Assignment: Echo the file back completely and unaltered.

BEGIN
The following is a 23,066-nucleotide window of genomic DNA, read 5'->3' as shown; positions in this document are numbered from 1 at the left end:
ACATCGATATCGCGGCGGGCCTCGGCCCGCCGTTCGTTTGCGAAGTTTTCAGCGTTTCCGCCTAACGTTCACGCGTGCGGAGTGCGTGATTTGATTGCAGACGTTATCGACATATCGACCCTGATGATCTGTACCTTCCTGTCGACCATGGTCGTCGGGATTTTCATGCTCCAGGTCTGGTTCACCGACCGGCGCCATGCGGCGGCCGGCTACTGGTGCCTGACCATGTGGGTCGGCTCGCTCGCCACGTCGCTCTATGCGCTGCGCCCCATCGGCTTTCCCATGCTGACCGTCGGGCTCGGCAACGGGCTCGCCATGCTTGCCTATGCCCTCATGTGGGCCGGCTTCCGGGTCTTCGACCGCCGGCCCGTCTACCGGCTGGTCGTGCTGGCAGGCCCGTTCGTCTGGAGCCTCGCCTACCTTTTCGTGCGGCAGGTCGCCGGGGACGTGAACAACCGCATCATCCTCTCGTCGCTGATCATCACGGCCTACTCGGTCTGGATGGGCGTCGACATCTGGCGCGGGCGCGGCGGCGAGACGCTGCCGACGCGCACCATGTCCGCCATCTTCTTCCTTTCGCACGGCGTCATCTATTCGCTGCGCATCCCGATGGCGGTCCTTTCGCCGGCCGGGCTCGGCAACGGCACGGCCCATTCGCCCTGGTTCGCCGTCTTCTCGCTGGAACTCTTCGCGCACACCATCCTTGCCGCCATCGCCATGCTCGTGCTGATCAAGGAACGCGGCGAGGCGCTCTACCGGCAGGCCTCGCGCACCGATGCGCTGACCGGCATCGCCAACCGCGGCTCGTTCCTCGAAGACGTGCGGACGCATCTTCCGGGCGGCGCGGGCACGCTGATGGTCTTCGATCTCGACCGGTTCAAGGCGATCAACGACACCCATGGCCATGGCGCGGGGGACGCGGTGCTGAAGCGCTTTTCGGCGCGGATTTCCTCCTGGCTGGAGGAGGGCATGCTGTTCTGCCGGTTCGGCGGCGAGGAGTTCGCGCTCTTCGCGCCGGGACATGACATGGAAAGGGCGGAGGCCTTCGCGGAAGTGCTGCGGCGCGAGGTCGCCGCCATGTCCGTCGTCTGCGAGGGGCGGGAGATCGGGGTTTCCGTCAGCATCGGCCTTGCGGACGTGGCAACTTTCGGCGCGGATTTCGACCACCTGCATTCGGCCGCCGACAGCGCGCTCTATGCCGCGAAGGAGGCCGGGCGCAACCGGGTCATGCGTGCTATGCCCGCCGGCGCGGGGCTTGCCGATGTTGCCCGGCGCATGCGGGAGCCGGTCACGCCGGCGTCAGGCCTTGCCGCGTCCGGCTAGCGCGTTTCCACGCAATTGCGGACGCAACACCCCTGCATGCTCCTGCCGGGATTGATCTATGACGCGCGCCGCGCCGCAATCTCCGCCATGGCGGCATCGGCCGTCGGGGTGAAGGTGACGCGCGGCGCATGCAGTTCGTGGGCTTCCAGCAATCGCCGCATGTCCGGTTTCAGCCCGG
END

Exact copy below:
The following is a 23,066-nucleotide window of genomic DNA, read 5'->3' as shown; positions in this document are numbered from 1 at the left end:
ACATCGATATCGCGGCGGGCCTCGGCCCGCCGTTCGTTTGCGAAGTTTTCAGCGTTTCCGCCTAACGTTCACGCGTGCGGAGTGCGTGATTTGATTGCAGACGTTATCGACATATCGACCCTGATGATCTGTACCTTCCTGTCGACCATGGTCGTCGGGATTTTCATGCTCCAGGTCTGGTTCACCGACCGGCGCCATGCGGCGGCCGGCTACTGGTGCCTGACCATGTGGGTCGGCTCGCTCGCCACGTCGCTCTATGCGCTGCGCCCCATCGGCTTTCCCATGCTGACCGTCGGGCTCGGCAACGGGCTCGCCATGCTTGCCTATGCCCTCATGTGGGCCGGCTTCCGGGTCTTCGACCGCCGGCCCGTCTACCGGCTGGTCGTGCTGGCAGGCCCGTTCGTCTGGAGCCTCGCCTACCTTTTCGTGCGGCAGGTCGCCGGGGACGTGAACAACCGCATCATCCTCTCGTCGCTGATCATCACGGCCTACTCGGTCTGGATGGGCGTCGACATCTGGCGCGGGCGCGGCGGCGAGACGCTGCCGACGCGCACCATGTCCGCCATCTTCTTCCTTTCGCACGGCGTCATCTATTCGCTGCGCATCCCGATGGCGGTCCTTTCGCCGGCCGGGCTCGGCAACGGCACGGCCCATTCGCCCTGGTTCGCCGTCTTCTCGCTGGAACTCTTCGCGCACACCATCCTTGCCGCCATCGCCATGCTCGTGCTGATCAAGGAACGCGGCGAGGCGCTCTACCGGCAGGCCTCGCGCACCGATGCGCTGACCGGCATCGCCAACCGCGGCTCGTTCCTCGAAGACGTGCGGACGCATCTTCCGGGCGGCGCGGGCACGCTGATGGTCTTCGATCTCGACCGGTTCAAGGCGATCAACGACACCCATGGCCATGGCGCGGGGGACGCGGTGCTGAAGCGCTTTTCGGCGCGGATTTCCTCCTGGCTGGAGGAGGGCATGCTGTTCTGCCGGTTCGGCGGCGAGGAGTTCGCGCTCTTCGCGCCGGGACATGACATGGAAAGGGCGGAGGCCTTCGCGGAAGTGCTGCGGCGCGAGGTCGCCGCCATGTCCGTCGTCTGCGAGGGGCGGGAGATCGGGGTTTCCGTCAGCATCGGCCTTGCGGACGTGGCAACTTTCGGCGCGGATTTCGACCACCTGCATTCGGCCGCCGACAGCGCGCTCTATGCCGCGAAGGAGGCCGGGCGCAACCGGGTCATGCGTGCTATGCCCGCCGGCGCGGGGCTTGCCGATGTTGCCCGGCGCATGCGGGAGCCGGTCACGCCGGCGTCAGGCCTTGCCGCGTCCGGCTAGCGCGTTTCCACGCAATTGCGGACGCAACACCCCTGCATGCTCCTGCCGGGATTGATCTATGACGCGCGCCGCGCCGCAATCTCCGCCATGGCGGCATCGGCCGTCGGGGTGAAGGTGACGCGCGGCGCATGCAGTTCGTGGGCTTCCAGCAATCGCCGCATGTCCGGTTTCAGCCCGG